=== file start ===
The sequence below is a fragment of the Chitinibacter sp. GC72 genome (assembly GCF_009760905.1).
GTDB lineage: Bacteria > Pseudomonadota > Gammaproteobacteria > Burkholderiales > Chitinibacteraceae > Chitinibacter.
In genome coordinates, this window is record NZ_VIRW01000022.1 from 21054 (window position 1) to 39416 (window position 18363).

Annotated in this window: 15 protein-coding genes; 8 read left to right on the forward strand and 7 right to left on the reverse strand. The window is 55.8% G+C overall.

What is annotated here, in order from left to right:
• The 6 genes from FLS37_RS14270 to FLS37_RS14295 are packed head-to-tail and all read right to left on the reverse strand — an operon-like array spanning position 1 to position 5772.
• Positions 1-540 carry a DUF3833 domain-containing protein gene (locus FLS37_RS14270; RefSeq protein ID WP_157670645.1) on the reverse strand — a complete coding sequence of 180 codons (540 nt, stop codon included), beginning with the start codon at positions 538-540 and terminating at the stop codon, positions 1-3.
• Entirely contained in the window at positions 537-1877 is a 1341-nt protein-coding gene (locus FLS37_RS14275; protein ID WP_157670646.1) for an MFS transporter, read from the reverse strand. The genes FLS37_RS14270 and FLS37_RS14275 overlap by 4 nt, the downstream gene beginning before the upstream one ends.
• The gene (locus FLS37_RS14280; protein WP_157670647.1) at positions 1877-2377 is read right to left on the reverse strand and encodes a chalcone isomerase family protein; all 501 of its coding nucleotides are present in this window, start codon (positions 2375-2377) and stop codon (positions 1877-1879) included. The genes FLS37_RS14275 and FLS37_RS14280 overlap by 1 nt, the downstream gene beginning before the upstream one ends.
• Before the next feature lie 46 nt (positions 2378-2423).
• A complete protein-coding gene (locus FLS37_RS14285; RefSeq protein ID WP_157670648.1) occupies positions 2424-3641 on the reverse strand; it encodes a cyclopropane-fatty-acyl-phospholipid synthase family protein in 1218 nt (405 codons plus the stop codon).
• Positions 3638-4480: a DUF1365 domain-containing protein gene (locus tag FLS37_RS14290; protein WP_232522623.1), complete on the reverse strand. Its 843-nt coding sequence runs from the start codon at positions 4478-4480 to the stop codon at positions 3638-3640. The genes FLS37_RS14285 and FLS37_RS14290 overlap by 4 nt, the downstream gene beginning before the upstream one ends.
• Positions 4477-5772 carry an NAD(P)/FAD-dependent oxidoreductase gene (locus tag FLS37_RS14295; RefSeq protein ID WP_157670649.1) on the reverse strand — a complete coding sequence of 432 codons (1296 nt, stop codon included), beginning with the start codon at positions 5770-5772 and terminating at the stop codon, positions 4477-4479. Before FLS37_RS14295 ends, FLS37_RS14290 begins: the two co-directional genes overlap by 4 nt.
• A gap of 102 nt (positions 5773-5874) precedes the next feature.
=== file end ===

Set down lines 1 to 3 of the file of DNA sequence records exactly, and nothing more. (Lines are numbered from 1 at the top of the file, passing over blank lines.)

The sequence below is a fragment of the Chitinibacter sp. GC72 genome (assembly GCF_009760905.1).
GTDB lineage: Bacteria > Pseudomonadota > Gammaproteobacteria > Burkholderiales > Chitinibacteraceae > Chitinibacter.
In genome coordinates, this window is record NZ_VIRW01000022.1 from 21054 (window position 1) to 39416 (window position 18363).